Indian Country Today
Caribou and moose hunting season opened this month in Alaska, but only locals will be hunting at a popular destination for urban Alaska hunters.
The federal lands being closed are part of the traditional homelands of the Ahtna Athabascan in South-central Interior Alaska. The region includes moose and migratory routes of the Nelchina caribou herd, which numbers in the tens of thousands. The state argues there are enough moose, and more than enough caribou, to let the hunt go on as it has in the past.
So the state is suing over the closure of this swath of land to non-local hunters for the 2020-22 hunting seasons. That prompted six Alaska Native organizations to ask for a halt to “state oppression of Indigenous ways of life.”
On July 16, the Federal Subsistence Board announced sections A and B of game unit 13 would be closed except to rural residents the board has determined have customary and traditional use of moose and caribou.
Under both federal and state law, subsistence is defined as the “customary and traditional” uses of wild resources for various uses including food, shelter, fuel, clothing, tools, transportation, handicrafts, sharing, barter, and customary trade. The board is made up of representatives from federal land management agencies.
The Native organizations are protesting the state’s opposition to the federal closure.
The Organized Village of Kake, Central Council of Tlingit and Haida Indian Tribes of Alaska, Bristol Bay Native Association, Kuskokwim Inter-Tribal Fish Commission, Native Peoples Action, First Alaskans Institute, and Sealaska Corporation, released a joint statement protesting the state’s lawsuit.
“Without fail – despite the fact that ‘subsistence’ represents the smallest percentage (0.9%) of the overall ‘take’ of said ‘resources’ (quotes indicate western management terms that are not resonant with Native stewardship) – our access to our ways of life continues to be unjustly over-regulated and excessively enforced,” the organizations said.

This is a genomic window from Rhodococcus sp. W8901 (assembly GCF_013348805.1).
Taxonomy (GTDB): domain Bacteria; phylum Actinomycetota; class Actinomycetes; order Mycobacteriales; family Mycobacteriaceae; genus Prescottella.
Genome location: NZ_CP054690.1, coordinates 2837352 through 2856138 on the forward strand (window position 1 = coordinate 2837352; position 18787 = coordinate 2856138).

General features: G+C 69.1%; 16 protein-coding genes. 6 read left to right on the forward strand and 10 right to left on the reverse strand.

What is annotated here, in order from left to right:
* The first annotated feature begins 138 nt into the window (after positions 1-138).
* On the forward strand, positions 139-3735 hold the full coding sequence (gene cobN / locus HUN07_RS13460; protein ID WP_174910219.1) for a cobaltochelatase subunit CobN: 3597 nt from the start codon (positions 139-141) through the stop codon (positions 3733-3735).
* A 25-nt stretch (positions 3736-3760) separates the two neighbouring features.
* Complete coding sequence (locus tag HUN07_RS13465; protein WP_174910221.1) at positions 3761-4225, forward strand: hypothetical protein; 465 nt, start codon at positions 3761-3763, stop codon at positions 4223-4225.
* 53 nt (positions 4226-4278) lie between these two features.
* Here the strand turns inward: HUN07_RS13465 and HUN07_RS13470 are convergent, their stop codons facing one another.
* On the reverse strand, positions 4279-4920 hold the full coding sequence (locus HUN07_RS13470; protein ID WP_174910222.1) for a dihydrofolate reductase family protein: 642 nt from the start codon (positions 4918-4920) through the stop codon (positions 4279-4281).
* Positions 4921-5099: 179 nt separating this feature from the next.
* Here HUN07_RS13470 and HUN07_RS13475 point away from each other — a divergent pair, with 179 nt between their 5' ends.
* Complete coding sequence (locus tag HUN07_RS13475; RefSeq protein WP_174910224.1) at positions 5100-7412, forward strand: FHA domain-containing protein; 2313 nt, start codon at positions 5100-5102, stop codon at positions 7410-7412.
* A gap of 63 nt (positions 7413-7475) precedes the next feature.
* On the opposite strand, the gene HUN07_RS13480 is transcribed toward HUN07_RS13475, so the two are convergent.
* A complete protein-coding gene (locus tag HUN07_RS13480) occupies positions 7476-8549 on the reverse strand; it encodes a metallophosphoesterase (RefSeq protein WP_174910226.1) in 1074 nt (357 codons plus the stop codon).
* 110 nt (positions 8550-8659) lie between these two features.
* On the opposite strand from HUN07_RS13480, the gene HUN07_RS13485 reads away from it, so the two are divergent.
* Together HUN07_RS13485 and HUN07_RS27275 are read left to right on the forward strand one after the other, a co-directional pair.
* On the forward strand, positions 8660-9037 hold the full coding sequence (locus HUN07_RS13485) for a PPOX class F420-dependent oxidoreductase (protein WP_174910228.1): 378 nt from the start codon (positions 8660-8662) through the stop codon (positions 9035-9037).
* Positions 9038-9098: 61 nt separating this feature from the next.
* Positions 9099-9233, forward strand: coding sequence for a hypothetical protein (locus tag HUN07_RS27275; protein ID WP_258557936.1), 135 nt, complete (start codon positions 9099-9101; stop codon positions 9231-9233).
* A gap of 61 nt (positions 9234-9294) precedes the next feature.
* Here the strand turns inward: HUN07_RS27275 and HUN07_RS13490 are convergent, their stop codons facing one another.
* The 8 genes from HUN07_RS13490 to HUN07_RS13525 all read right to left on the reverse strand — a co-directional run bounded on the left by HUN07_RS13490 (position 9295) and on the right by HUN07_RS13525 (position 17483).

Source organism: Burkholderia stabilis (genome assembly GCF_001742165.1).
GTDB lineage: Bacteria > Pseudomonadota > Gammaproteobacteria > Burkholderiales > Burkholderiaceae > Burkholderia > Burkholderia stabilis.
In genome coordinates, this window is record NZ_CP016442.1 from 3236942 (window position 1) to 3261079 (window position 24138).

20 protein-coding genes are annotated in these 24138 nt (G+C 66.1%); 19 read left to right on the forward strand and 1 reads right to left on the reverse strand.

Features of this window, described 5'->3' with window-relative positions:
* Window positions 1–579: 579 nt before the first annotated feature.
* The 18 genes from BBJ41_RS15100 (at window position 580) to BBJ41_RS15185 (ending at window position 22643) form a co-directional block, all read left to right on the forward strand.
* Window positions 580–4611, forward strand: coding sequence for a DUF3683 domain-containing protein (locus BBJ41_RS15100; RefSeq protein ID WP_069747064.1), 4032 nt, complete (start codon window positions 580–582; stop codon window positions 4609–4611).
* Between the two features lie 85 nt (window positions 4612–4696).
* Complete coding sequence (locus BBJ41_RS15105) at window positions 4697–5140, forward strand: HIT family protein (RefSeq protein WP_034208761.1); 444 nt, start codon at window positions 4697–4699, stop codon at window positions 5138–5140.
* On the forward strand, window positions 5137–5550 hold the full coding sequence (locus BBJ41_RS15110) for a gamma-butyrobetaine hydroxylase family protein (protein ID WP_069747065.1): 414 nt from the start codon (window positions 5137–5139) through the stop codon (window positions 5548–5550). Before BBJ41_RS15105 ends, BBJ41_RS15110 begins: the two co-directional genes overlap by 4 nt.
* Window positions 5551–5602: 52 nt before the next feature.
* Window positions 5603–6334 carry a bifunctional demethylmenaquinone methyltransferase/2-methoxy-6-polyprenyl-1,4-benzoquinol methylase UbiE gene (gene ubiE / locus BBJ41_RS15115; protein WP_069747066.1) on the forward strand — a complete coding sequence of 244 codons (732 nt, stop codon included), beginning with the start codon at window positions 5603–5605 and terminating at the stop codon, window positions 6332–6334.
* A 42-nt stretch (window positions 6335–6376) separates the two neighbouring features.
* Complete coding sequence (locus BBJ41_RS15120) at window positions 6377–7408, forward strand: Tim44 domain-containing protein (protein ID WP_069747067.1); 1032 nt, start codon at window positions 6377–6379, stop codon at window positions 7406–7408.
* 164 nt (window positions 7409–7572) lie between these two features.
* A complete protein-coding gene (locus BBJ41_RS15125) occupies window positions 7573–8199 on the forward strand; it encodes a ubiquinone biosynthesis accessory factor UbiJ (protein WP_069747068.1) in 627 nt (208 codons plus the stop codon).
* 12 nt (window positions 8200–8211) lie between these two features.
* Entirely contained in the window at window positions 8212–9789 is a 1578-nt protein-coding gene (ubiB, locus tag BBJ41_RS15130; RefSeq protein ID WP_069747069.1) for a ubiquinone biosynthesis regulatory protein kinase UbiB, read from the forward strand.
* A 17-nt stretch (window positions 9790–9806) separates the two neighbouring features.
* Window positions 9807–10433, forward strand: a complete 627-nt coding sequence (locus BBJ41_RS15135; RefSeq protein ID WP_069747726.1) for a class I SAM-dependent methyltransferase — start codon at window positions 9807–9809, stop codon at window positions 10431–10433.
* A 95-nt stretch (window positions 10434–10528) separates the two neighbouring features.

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A local resident had requested the closure due to:
- Public safety concerns for federally qualified subsistence users
- Difficulty in successfully harvesting moose and caribou from federal public lands due to excessive competition from the large numbers of non-local hunters pursuing wildlife within the region
- Displacement of moose and caribou from their customary and traditional migration corridors
- Difficulty in passing on traditional hunting knowledge and customary and traditional hunting practices to children due to safety concerns
The Ahtna region stands out among the 12 Alaska-based regional corporations created under the Alaska Native Claims Settlement Act of 1971 for the level of cooperation between the for-profit Ahtna Corporation and federally recognized tribes. In fact, seven of the eight tribes there merged with Ahtna, which has brought its political and financial clout to the table in fighting for subsistence rights.
Tribes and advocacy groups said by embarking on the lawsuit, the state “once again threatens the health and wellbeing of Alaska Natives who harvest for their families and communities as a cultural, spiritual, nutritional, and physical practice as they have for thousands of years on their homelands.”
Ahtna leaders have engaged in lawsuits, and provided written and spoken comments in numerous forums on the problems associated with the number and behavior of visitors who access, and trespass, Ahtna lands.
Michele Anderson, Ahtna Athabascan and president of the corporation, testified before Congress in 2014 requesting co-management authority over hunting and fishing on Ahtna lands.
She said the state of Alaska lacks the resources needed “to effectively administer a growing program whose users flood our traditional lands. Recently, some of our families have felt forced to not hunt on lands that were the traditional hunting areas of their fathers, grandfathers and ancestors.”
Public safety and excessive competition from non-local hunters are serious concerns, she said. Others have expressed that wanton waste of meat and random killings of non-game wildlife are a problem.
“As you can imagine, it’s concerning to be out in the woods with so many others who are unfamiliar with our lands and packing loaded firearms. Increased hunter pressure is also forcing animals further back on the land requiring larger all-terrain vehicles that can get to areas that are inaccessible to others hunting by foot or nearer to the road system,” Anderson said.